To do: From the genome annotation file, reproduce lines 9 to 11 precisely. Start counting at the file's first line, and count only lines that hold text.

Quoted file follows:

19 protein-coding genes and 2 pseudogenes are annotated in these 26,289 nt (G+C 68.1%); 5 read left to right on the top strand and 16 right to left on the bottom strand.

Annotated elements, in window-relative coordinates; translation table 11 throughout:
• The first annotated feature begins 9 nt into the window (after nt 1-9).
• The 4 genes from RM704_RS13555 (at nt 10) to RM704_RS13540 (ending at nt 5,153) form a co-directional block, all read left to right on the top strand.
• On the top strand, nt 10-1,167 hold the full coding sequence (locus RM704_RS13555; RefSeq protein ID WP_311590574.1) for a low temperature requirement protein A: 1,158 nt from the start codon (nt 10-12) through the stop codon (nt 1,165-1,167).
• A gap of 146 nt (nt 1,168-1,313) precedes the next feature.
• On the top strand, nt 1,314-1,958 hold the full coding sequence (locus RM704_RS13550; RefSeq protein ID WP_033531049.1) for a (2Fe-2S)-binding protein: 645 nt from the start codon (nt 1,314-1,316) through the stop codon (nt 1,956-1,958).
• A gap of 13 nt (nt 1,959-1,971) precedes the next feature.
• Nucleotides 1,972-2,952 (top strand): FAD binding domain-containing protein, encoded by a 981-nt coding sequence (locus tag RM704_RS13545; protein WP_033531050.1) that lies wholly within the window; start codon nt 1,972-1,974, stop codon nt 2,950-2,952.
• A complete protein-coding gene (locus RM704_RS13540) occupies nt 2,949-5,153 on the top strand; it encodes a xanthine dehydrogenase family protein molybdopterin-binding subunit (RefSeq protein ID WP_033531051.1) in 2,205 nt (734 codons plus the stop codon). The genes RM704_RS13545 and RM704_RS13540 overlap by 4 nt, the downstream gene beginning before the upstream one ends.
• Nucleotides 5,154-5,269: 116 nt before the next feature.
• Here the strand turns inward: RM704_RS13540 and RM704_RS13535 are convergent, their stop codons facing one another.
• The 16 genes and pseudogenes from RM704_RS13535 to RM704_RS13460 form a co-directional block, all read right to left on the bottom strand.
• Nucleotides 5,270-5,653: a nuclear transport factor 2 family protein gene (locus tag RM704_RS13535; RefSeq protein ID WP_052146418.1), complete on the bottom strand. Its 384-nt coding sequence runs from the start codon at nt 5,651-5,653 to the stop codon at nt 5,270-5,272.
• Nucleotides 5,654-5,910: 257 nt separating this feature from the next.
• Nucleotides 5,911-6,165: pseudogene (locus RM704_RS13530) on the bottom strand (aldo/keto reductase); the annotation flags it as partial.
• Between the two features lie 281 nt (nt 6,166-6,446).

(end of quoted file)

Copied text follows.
• Nucleotides 1,972-2,952 (top strand): FAD binding domain-containing protein, encoded by a 981-nt coding sequence (locus tag RM704_RS13545; protein WP_033531050.1) that lies wholly within the window; start codon nt 1,972-1,974, stop codon nt 2,950-2,952.
• A complete protein-coding gene (locus RM704_RS13540) occupies nt 2,949-5,153 on the top strand; it encodes a xanthine dehydrogenase family protein molybdopterin-binding subunit (RefSeq protein ID WP_033531051.1) in 2,205 nt (734 codons plus the stop codon). The genes RM704_RS13545 and RM704_RS13540 overlap by 4 nt, the downstream gene beginning before the upstream one ends.
• Nucleotides 5,154-5,269: 116 nt before the next feature.